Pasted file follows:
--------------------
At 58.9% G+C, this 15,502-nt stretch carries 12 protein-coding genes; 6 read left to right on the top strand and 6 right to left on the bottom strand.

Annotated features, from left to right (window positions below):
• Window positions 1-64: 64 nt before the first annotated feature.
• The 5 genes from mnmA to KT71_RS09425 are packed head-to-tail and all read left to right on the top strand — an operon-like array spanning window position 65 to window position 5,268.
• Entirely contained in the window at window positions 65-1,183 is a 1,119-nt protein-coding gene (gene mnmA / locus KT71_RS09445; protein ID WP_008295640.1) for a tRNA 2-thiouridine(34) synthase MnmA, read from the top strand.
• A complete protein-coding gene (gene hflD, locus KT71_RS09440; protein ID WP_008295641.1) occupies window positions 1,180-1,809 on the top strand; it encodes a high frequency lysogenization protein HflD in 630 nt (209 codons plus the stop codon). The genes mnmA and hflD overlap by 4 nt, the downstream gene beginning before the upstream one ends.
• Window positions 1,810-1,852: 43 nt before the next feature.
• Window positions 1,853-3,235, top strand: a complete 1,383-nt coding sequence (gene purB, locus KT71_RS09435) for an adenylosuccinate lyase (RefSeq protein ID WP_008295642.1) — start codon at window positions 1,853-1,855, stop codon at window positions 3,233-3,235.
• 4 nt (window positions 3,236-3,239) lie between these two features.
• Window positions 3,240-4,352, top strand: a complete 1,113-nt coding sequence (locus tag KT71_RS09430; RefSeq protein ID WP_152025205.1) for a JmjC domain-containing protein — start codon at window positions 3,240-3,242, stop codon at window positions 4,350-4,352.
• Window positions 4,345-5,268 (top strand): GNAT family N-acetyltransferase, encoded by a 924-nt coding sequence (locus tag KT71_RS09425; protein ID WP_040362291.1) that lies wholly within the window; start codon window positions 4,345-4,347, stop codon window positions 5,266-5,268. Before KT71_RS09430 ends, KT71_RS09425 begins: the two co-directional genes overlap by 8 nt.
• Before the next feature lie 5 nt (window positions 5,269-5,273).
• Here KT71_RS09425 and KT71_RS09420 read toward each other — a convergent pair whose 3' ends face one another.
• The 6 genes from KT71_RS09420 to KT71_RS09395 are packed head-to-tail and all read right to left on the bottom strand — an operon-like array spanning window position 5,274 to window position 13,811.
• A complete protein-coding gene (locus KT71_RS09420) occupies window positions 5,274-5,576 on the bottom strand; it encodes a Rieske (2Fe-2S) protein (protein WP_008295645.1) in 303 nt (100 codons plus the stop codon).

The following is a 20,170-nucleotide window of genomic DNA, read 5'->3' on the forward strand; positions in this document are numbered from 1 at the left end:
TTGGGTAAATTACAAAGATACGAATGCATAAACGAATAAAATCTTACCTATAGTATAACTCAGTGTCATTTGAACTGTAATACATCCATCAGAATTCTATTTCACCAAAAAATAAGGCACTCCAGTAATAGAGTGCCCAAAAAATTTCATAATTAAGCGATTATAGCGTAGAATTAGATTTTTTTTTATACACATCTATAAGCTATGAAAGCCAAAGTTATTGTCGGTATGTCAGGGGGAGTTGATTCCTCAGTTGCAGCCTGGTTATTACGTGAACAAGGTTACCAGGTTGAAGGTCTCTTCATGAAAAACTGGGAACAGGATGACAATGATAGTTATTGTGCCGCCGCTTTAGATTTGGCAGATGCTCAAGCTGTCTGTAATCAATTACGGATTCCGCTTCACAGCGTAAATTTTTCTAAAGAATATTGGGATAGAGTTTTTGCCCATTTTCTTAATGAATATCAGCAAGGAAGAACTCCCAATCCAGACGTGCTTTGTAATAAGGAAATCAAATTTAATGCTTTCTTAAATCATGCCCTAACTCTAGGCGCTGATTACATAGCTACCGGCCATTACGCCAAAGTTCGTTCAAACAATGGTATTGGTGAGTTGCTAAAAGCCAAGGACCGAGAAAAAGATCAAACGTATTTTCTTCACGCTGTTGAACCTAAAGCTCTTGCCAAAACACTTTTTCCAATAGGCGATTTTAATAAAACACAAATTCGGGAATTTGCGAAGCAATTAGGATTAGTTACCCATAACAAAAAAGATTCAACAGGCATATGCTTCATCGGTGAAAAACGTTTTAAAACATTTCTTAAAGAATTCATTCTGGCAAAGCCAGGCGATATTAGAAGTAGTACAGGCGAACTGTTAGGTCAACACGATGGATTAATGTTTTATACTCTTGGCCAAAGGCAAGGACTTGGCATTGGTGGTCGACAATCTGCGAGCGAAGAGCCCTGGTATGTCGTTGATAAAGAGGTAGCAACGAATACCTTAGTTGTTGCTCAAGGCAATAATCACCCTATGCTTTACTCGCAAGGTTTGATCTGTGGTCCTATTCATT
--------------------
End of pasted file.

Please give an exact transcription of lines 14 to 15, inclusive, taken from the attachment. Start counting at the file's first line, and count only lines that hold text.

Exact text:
• The 6 genes from KT71_RS09420 to KT71_RS09395 are packed head-to-tail and all read right to left on the bottom strand — an operon-like array spanning window position 5,274 to window position 13,811.
• A complete protein-coding gene (locus KT71_RS09420) occupies window positions 5,274-5,576 on the bottom strand; it encodes a Rieske (2Fe-2S) protein (protein WP_008295645.1) in 303 nt (100 codons plus the stop codon).